Another strategy that helped with this client was to conduct a thorough cleaning of the house, which had been neglected. Sonia washed all the bed linens down to the mattress pad and convinced a relative to rent a steam cleaner to clean the carpet. She cleaned and dusted all the furniture. She brought in flowers from her garden. The improved surroundings lifted the mood of her client.
Activity and Cheer
Vacuuming, cleaning bathrooms, doing laundry—these are all chores that most of us take on with little enthusiasm. But for Sonia, they are steps to making her clients’ homes a warm and welcoming place. And approaching all her tasks with a cheerful attitude is equally important. Sonia says, “I open the blinds to bring light in. I talk about what a nice day it is. I water the plants. I ask them what their favorite music is and put it on. I dance with them. I dance in front of them. I encourage them to drink lots of water. Just little things to make their environment clean and happy. It makes them feel alive.” For one client, Sonia regularly put her culinary talents to use by cutting up fruit and arranging it on his plate to look like a flower. “For a long time, he didn’t say anything about it,” Sonia remembers. “Then one day, he thanked me.”
Sonia also believes that movement and getting outdoors are crucial to helping her seniors live fulfilling lives. “They spend too much time lying in a bed or sitting in a chair,” Sonia says. “I don’t just watch TV with them. I try to find activities for them.” She frequently takes walks with her clients. “We walk a block, a half block, a few steps,” she says. “It changes them. And getting them outside is an unbelievable miracle for them.”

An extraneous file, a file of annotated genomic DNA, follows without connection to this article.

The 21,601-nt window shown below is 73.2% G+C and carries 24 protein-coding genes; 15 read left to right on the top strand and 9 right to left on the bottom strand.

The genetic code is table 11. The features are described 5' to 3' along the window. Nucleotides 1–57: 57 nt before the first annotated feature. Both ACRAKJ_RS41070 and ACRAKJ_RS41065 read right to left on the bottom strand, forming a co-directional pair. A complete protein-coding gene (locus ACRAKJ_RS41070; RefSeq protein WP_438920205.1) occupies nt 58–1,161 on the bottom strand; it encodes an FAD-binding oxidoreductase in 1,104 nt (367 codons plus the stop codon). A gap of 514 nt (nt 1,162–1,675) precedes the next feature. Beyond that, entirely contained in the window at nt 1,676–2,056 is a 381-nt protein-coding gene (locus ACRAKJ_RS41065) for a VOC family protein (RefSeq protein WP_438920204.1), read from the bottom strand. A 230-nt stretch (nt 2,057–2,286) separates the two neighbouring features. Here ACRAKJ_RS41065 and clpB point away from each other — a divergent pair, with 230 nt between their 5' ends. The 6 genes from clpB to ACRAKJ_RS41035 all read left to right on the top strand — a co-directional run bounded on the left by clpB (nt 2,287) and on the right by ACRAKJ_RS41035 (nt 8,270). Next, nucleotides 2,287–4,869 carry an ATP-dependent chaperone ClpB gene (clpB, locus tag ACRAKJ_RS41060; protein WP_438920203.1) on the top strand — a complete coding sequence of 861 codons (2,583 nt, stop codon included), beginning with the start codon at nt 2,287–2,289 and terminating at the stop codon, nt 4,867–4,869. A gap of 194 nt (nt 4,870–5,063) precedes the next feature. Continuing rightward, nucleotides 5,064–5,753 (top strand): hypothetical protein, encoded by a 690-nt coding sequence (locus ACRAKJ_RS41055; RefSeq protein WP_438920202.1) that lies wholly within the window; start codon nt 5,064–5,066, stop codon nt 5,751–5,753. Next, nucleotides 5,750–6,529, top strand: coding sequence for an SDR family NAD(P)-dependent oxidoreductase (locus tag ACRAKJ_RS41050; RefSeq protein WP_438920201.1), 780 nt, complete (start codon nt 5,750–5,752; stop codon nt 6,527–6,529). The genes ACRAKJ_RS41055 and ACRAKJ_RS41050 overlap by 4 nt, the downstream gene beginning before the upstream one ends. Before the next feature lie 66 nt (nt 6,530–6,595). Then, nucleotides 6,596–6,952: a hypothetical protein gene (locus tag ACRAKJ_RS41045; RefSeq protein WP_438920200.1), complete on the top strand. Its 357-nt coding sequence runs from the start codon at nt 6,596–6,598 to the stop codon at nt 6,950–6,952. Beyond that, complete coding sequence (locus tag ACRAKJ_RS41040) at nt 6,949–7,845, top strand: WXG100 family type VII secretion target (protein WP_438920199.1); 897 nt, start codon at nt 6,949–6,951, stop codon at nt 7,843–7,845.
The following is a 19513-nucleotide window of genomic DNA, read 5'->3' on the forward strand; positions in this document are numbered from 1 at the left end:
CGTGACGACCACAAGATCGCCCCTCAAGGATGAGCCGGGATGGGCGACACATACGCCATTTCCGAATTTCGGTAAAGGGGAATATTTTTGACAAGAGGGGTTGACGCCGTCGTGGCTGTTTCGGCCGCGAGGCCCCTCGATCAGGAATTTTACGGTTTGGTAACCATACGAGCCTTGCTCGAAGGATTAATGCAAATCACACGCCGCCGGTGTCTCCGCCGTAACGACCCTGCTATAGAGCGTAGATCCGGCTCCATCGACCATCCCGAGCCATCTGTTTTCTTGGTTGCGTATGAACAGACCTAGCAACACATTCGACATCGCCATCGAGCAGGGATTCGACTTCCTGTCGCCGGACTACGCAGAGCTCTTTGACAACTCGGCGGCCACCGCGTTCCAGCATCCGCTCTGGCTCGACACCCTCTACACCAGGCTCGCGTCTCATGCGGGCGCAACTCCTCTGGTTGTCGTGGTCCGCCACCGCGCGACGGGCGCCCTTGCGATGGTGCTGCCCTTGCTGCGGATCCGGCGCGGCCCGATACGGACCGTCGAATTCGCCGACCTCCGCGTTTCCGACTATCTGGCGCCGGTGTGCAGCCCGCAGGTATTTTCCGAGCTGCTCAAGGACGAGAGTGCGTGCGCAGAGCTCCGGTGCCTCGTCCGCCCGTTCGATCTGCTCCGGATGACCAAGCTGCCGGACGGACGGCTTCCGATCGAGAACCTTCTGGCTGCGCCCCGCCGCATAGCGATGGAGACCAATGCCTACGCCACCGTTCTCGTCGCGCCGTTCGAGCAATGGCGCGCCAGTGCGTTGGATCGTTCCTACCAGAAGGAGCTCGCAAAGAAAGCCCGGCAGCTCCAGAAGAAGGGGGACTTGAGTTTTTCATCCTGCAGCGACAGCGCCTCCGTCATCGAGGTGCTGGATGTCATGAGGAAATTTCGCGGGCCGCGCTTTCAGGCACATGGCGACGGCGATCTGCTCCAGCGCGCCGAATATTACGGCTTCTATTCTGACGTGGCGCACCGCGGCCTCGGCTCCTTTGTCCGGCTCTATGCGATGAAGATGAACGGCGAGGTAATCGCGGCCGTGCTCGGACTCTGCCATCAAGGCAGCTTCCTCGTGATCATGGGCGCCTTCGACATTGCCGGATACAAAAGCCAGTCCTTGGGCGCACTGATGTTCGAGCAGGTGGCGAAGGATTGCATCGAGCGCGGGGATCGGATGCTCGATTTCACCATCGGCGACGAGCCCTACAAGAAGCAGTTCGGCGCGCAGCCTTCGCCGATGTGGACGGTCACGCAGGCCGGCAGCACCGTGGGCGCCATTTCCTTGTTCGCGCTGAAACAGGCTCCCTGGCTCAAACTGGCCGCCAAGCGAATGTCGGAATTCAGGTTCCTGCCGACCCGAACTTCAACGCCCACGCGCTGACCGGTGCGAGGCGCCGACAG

Sonia’s knack for getting seniors to do things they often resist is much appreciated by the Home Instead office staff. What also makes her a standout, in their view, is her reliability. Even after a long shift, Sonia will often stay over with a client if a CAREGiver who was supposed to relieve her is late or calls in sick. Bad weather doesn’t keep her from showing up. And they can also trust her to handle almost any situation.
Although Sonia’s clients benefit greatly from her care, their resilience, wisdom, and lifetime of experiences offer her much in return. “I learn a lot from my clients,” she says, adding that several of her seniors have been in their 90s and some have even passed the century mark. She’s heard many stories about World War II, like the ones from a client who was a pilot during the war and from another who survived a concentration camp. “All these stories about the past are enriching,” says Sonia. “You learn life is beautiful no matter what age you are.”
Sonia is at age when many folks are slowing down. Instead, she is working 38 hours a week for Home Instead. She admits she doesn’t have much time for her favorite hobbies, including gardening, cooking, and baking. Maybe this “retiree” will finally get to relax when someday she moves back to Bolivia. But then again, when Sonia wonders aloud about opening a Home Instead franchise there, it’s clear that this is a woman who likes to stay busy. For that, her clients are grateful and happy that she’s right where she’s at!